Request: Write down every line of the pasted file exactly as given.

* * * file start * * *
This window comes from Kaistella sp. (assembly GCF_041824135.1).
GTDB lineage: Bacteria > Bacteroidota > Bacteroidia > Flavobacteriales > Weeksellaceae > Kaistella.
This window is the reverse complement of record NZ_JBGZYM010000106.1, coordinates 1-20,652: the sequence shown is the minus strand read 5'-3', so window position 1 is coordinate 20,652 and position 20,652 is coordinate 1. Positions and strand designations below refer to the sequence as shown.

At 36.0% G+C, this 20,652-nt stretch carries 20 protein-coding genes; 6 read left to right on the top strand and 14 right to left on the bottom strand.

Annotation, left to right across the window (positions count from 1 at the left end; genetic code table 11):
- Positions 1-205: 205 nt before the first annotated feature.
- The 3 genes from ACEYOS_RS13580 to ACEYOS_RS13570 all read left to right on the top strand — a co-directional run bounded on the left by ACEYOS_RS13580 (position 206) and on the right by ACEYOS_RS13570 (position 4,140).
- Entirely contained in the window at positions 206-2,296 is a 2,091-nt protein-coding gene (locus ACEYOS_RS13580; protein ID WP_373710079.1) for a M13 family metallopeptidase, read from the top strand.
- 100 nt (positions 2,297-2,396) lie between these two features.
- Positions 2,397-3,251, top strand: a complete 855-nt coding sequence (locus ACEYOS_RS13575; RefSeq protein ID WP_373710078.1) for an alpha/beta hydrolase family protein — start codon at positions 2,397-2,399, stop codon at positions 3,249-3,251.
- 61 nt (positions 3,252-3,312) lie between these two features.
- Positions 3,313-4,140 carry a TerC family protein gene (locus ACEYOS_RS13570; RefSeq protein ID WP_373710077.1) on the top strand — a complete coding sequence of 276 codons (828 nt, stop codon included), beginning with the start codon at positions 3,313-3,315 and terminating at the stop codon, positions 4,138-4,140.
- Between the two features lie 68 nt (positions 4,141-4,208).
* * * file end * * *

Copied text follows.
This window comes from Kaistella sp. (assembly GCF_041824135.1).
GTDB lineage: Bacteria > Bacteroidota > Bacteroidia > Flavobacteriales > Weeksellaceae > Kaistella.
This window is the reverse complement of record NZ_JBGZYM010000106.1, coordinates 1-20,652: the sequence shown is the minus strand read 5'-3', so window position 1 is coordinate 20,652 and position 20,652 is coordinate 1. Positions and strand designations below refer to the sequence as shown.

At 36.0% G+C, this 20,652-nt stretch carries 20 protein-coding genes; 6 read left to right on the top strand and 14 right to left on the bottom strand.

Annotation, left to right across the window (positions count from 1 at the left end; genetic code table 11):
- Positions 1-205: 205 nt before the first annotated feature.
- The 3 genes from ACEYOS_RS13580 to ACEYOS_RS13570 all read left to right on the top strand — a co-directional run bounded on the left by ACEYOS_RS13580 (position 206) and on the right by ACEYOS_RS13570 (position 4,140).
- Entirely contained in the window at positions 206-2,296 is a 2,091-nt protein-coding gene (locus ACEYOS_RS13580; protein ID WP_373710079.1) for a M13 family metallopeptidase, read from the top strand.
- 100 nt (positions 2,297-2,396) lie between these two features.
- Positions 2,397-3,251, top strand: a complete 855-nt coding sequence (locus ACEYOS_RS13575; RefSeq protein ID WP_373710078.1) for an alpha/beta hydrolase family protein — start codon at positions 2,397-2,399, stop codon at positions 3,249-3,251.
- 61 nt (positions 3,252-3,312) lie between these two features.
- Positions 3,313-4,140 carry a TerC family protein gene (locus ACEYOS_RS13570; RefSeq protein ID WP_373710077.1) on the top strand — a complete coding sequence of 276 codons (828 nt, stop codon included), beginning with the start codon at positions 3,313-3,315 and terminating at the stop codon, positions 4,138-4,140.
- Between the two features lie 68 nt (positions 4,141-4,208).